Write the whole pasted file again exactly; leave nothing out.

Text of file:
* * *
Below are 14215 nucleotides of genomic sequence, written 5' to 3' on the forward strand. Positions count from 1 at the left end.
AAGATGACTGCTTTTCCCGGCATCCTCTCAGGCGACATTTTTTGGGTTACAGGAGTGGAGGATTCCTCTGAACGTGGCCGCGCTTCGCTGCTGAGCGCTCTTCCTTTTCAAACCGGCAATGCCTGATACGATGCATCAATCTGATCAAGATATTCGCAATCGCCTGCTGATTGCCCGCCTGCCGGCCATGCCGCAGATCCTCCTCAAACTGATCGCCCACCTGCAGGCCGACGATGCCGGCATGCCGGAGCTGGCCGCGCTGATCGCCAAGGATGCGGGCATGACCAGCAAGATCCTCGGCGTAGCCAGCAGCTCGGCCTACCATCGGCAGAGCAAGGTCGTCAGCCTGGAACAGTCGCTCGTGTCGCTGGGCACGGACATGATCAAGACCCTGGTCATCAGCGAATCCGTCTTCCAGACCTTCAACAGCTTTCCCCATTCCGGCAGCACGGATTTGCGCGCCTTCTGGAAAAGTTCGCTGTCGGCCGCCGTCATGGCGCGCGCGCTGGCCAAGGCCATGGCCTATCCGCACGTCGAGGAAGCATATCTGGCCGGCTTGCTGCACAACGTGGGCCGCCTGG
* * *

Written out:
Below are 14215 nucleotides of genomic sequence, written 5' to 3' on the forward strand. Positions count from 1 at the left end.
AAGATGACTGCTTTTCCCGGCATCCTCTCAGGCGACATTTTTTGGGTTACAGGAGTGGAGGATTCCTCTGAACGTGGCCGCGCTTCGCTGCTGAGCGCTCTTCCTTTTCAAACCGGCAATGCCTGATACGATGCATCAATCTGATCAAGATATTCGCAATCGCCTGCTGATTGCCCGCCTGCCGGCCATGCCGCAGATCCTCCTCAAACTGATCGCCCACCTGCAGGCCGACGATGCCGGCATGCCGGAGCTGGCCGCGCTGATCGCCAAGGATGCGGGCATGACCAGCAAGATCCTCGGCGTAGCCAGCAGCTCGGCCTACCATCGGCAGAGCAAGGTCGTCAGCCTGGAACAGTCGCTCGTGTCGCTGGGCACGGACATGATCAAGACCCTGGTCATCAGCGAATCCGTCTTCCAGACCTTCAACAGCTTTCCCCATTCCGGCAGCACGGATTTGCGCGCCTTCTGGAAAAGTTCGCTGTCGGCCGCCGTCATGGCGCGCGCGCTGGCCAAGGCCATGGCCTATCCGCACGTCGAGGAAGCATATCTGGCCGGCTTGCTGCACAACGTGGGCCGCCTGG